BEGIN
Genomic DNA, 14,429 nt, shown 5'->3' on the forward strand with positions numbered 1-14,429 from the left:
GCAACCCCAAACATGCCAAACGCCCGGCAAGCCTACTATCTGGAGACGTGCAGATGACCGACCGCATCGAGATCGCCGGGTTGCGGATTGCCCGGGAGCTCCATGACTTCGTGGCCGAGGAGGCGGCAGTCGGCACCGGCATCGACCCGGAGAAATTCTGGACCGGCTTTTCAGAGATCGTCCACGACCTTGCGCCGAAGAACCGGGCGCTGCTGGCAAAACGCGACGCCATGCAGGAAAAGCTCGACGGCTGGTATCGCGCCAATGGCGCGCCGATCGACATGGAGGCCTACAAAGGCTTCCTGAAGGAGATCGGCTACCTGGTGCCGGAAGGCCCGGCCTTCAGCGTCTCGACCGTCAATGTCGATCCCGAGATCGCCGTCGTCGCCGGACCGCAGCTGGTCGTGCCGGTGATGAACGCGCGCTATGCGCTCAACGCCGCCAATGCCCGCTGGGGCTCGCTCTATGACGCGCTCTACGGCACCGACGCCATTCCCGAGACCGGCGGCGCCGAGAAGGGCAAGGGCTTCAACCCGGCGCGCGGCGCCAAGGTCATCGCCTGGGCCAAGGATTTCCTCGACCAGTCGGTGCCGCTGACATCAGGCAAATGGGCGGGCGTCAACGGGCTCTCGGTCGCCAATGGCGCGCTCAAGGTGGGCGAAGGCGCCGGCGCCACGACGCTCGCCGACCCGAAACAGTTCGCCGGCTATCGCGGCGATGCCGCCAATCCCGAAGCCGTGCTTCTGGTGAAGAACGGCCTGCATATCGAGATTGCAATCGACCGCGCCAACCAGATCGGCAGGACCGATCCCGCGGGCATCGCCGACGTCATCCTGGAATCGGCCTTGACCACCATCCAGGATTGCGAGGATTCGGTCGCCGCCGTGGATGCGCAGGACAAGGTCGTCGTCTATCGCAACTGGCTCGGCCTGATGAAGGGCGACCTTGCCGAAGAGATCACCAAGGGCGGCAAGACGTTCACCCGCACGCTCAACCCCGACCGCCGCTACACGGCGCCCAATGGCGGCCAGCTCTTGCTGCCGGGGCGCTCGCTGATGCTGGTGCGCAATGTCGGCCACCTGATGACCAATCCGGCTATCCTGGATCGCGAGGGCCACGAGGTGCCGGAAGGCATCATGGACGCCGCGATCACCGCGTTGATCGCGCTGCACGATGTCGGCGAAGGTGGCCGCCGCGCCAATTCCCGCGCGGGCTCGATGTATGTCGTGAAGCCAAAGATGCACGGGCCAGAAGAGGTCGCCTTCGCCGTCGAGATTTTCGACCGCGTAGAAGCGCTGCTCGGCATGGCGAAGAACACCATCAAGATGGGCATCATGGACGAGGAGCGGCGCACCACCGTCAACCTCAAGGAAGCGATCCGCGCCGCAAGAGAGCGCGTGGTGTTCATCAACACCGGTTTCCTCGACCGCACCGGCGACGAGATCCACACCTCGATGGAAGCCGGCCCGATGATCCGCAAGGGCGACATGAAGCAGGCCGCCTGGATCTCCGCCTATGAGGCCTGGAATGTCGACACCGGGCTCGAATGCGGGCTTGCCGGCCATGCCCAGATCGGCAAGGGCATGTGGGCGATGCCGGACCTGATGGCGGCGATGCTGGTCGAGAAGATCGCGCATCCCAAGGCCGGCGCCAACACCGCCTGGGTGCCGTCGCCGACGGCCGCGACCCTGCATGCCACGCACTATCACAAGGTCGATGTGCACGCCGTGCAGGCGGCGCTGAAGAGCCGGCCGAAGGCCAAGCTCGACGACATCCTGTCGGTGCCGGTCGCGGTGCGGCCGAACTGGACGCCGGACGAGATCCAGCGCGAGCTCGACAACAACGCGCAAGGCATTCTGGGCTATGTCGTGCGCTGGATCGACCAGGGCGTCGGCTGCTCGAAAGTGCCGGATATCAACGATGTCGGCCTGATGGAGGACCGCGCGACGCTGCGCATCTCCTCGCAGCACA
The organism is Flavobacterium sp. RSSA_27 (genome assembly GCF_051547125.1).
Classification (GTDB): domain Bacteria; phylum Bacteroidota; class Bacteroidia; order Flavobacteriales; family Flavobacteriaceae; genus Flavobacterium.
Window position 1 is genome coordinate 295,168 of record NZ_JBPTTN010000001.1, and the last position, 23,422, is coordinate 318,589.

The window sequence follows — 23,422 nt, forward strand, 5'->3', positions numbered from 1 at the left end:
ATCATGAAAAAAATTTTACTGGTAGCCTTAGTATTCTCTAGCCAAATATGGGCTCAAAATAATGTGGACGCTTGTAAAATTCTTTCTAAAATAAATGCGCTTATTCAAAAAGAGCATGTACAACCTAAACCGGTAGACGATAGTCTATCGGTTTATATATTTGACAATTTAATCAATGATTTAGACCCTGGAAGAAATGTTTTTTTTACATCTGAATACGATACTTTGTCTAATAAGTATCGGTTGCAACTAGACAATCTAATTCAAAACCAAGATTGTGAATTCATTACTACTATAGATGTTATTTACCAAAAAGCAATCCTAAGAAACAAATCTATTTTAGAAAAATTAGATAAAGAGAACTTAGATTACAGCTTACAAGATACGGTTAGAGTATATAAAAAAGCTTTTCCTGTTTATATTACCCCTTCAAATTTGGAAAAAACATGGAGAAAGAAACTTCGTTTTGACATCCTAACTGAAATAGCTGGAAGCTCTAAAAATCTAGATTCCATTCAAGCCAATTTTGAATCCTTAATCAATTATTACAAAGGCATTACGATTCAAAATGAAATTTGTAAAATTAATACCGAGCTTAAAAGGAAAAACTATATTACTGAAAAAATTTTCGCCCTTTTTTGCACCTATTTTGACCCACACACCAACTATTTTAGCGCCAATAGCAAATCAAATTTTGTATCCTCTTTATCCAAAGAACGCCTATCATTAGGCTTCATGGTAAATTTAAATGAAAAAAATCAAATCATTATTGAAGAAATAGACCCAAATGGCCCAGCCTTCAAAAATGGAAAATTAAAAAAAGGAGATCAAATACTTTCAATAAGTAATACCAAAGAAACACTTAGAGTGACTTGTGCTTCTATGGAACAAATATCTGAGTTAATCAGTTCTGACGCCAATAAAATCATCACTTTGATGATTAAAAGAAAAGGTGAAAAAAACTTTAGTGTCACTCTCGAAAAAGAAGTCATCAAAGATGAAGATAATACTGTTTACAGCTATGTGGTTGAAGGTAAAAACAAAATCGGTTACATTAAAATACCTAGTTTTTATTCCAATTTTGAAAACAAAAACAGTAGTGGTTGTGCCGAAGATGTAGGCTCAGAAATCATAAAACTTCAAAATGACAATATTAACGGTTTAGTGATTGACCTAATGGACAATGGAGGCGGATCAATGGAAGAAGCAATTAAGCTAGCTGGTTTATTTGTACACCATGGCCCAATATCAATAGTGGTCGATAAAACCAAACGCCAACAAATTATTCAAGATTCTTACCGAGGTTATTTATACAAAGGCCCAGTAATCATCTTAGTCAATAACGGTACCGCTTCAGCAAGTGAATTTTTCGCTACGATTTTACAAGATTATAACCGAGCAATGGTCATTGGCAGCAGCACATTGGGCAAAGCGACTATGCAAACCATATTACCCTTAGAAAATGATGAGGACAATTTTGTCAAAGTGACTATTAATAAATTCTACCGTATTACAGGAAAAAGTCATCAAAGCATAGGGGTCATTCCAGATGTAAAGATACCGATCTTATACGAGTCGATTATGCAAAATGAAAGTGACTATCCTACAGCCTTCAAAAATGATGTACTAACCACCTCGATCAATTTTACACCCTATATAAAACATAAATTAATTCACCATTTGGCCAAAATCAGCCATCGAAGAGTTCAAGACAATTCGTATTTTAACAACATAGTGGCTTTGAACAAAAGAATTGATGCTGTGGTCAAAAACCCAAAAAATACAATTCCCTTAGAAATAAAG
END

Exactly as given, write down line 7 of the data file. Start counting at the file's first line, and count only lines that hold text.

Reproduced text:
ATCATGAAAAAAATTTTACTGGTAGCCTTAGTATTCTCTAGCCAAATATGGGCTCAAAATAATGTGGACGCTTGTAAAATTCTTTCTAAAATAAATGCGCTTATTCAAAAAGAGCATGTACAACCTAAACCGGTAGACGATAGTCTATCGGTTTATATATTTGACAATTTAATCAATGATTTAGACCCTGGAAGAAATGTTTTTTTTACATCTGAATACGATACTTTGTCTAATAAGTATCGGTTGCAACTAGACAATCTAATTCAAAACCAAGATTGTGAATTCATTACTACTATAGATGTTATTTACCAAAAAGCAATCCTAAGAAACAAATCTATTTTAGAAAAATTAGATAAAGAGAACTTAGATTACAGCTTACAAGATACGGTTAGAGTATATAAAAAAGCTTTTCCTGTTTATATTACCCCTTCAAATTTGGAAAAAACATGGAGAAAGAAACTTCGTTTTGACATCCTAACTGAAATAGCTGGAAGCTCTAAAAATCTAGATTCCATTCAAGCCAATTTTGAATCCTTAATCAATTATTACAAAGGCATTACGATTCAAAATGAAATTTGTAAAATTAATACCGAGCTTAAAAGGAAAAACTATATTACTGAAAAAATTTTCGCCCTTTTTTGCACCTATTTTGACCCACACACCAACTATTTTAGCGCCAATAGCAAATCAAATTTTGTATCCTCTTTATCCAAAGAACGCCTATCATTAGGCTTCATGGTAAATTTAAATGAAAAAAATCAAATCATTATTGAAGAAATAGACCCAAATGGCCCAGCCTTCAAAAATGGAAAATTAAAAAAAGGAGATCAAATACTTTCAATAAGTAATACCAAAGAAACACTTAGAGTGACTTGTGCTTCTATGGAACAAATATCTGAGTTAATCAGTTCTGACGCCAATAAAATCATCACTTTGATGATTAAAAGAAAAGGTGAAAAAAACTTTAGTGTCACTCTCGAAAAAGAAGTCATCAAAGATGAAGATAATACTGTTTACAGCTATGTGGTTGAAGGTAAAAACAAAATCGGTTACATTAAAATACCTAGTTTTTATTCCAATTTTGAAAACAAAAACAGTAGTGGTTGTGCCGAAGATGTAGGCTCAGAAATCATAAAACTTCAAAATGACAATATTAACGGTTTAGTGATTGACCTAATGGACAATGGAGGCGGATCAATGGAAGAAGCAATTAAGCTAGCTGGTTTATTTGTACACCATGGCCCAATATCAATAGTGGTCGATAAAACCAAACGCCAACAAATTATTCAAGATTCTTACCGAGGTTATTTATACAAAGGCCCAGTAATCATCTTAGTCAATAACGGTACCGCTTCAGCAAGTGAATTTTTCGCTACGATTTTACAAGATTATAACCGAGCAATGGTCATTGGCAGCAGCACATTGGGCAAAGCGACTATGCAAACCATATTACCCTTAGAAAATGATGAGGACAATTTTGTCAAAGTGACTATTAATAAATTCTACCGTATTACAGGAAAAAGTCATCAAAGCATAGGGGTCATTCCAGATGTAAAGATACCGATCTTATACGAGTCGATTATGCAAAATGAAAGTGACTATCCTACAGCCTTCAAAAATGATGTACTAACCACCTCGATCAATTTTACACCCTATATAAAACATAAATTAATTCACCATTTGGCCAAAATCAGCCATCGAAGAGTTCAAGACAATTCGTATTTTAACAACATAGTGGCTTTGAACAAAAGAATTGATGCTGTGGTCAAAAACCCAAAAAATACAATTCCCTTAGAAATAAAG